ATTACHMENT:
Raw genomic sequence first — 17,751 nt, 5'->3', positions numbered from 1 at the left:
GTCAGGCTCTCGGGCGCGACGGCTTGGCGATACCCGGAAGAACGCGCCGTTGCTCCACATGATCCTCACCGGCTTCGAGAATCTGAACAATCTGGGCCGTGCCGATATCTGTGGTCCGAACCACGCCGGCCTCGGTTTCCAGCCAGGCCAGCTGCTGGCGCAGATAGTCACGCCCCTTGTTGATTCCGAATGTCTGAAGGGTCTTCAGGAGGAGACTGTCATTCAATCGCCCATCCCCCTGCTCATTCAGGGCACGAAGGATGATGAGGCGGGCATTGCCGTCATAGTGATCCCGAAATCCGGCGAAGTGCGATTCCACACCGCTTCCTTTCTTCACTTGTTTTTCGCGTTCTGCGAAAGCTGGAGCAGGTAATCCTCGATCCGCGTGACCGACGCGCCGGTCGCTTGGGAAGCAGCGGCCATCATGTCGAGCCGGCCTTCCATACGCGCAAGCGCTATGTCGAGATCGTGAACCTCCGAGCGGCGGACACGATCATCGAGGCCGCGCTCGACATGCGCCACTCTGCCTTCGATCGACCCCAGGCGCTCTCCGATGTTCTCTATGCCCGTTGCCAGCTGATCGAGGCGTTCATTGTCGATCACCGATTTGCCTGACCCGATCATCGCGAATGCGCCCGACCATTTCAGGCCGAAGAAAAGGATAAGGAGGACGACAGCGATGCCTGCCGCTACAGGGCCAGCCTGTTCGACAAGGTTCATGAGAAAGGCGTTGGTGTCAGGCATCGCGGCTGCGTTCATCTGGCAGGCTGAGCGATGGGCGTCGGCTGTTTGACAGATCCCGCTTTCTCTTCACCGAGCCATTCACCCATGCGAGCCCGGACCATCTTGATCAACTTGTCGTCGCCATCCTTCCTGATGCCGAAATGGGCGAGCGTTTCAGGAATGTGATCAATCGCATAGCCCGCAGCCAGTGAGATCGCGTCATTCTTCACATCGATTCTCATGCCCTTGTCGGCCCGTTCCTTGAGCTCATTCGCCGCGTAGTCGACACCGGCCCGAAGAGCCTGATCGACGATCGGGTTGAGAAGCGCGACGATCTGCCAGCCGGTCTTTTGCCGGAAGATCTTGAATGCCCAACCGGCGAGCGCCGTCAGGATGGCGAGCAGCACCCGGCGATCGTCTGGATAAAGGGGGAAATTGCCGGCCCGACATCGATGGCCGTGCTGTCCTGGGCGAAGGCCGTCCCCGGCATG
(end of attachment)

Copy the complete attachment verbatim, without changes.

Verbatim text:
Raw genomic sequence first — 17,751 nt, 5'->3', positions numbered from 1 at the left:
GTCAGGCTCTCGGGCGCGACGGCTTGGCGATACCCGGAAGAACGCGCCGTTGCTCCACATGATCCTCACCGGCTTCGAGAATCTGAACAATCTGGGCCGTGCCGATATCTGTGGTCCGAACCACGCCGGCCTCGGTTTCCAGCCAGGCCAGCTGCTGGCGCAGATAGTCACGCCCCTTGTTGATTCCGAATGTCTGAAGGGTCTTCAGGAGGAGACTGTCATTCAATCGCCCATCCCCCTGCTCATTCAGGGCACGAAGGATGATGAGGCGGGCATTGCCGTCATAGTGATCCCGAAATCCGGCGAAGTGCGATTCCACACCGCTTCCTTTCTTCACTTGTTTTTCGCGTTCTGCGAAAGCTGGAGCAGGTAATCCTCGATCCGCGTGACCGACGCGCCGGTCGCTTGGGAAGCAGCGGCCATCATGTCGAGCCGGCCTTCCATACGCGCAAGCGCTATGTCGAGATCGTGAACCTCCGAGCGGCGGACACGATCATCGAGGCCGCGCTCGACATGCGCCACTCTGCCTTCGATCGACCCCAGGCGCTCTCCGATGTTCTCTATGCCCGTTGCCAGCTGATCGAGGCGTTCATTGTCGATCACCGATTTGCCTGACCCGATCATCGCGAATGCGCCCGACCATTTCAGGCCGAAGAAAAGGATAAGGAGGACGACAGCGATGCCTGCCGCTACAGGGCCAGCCTGTTCGACAAGGTTCATGAGAAAGGCGTTGGTGTCAGGCATCGCGGCTGCGTTCATCTGGCAGGCTGAGCGATGGGCGTCGGCTGTTTGACAGATCCCGCTTTCTCTTCACCGAGCCATTCACCCATGCGAGCCCGGACCATCTTGATCAACTTGTCGTCGCCATCCTTCCTGATGCCGAAATGGGCGAGCGTTTCAGGAATGTGATCAATCGCATAGCCCGCAGCCAGTGAGATCGCGTCATTCTTCACATCGATTCTCATGCCCTTGTCGGCCCGTTCCTTGAGCTCATTCGCCGCGTAGTCGACACCGGCCCGAAGAGCCTGATCGACGATCGGGTTGAGAAGCGCGACGATCTGCCAGCCGGTCTTTTGCCGGAAGATCTTGAATGCCCAACCGGCGAGCGCCGTCAGGATGGCGAGCAGCACCCGGCGATCGTCTGGATAAAGGGGGAAATTGCCGGCCCGACATCGATGGCCGTGCTGTCCTGGGCGAAGGCCGTCCCCGGCATG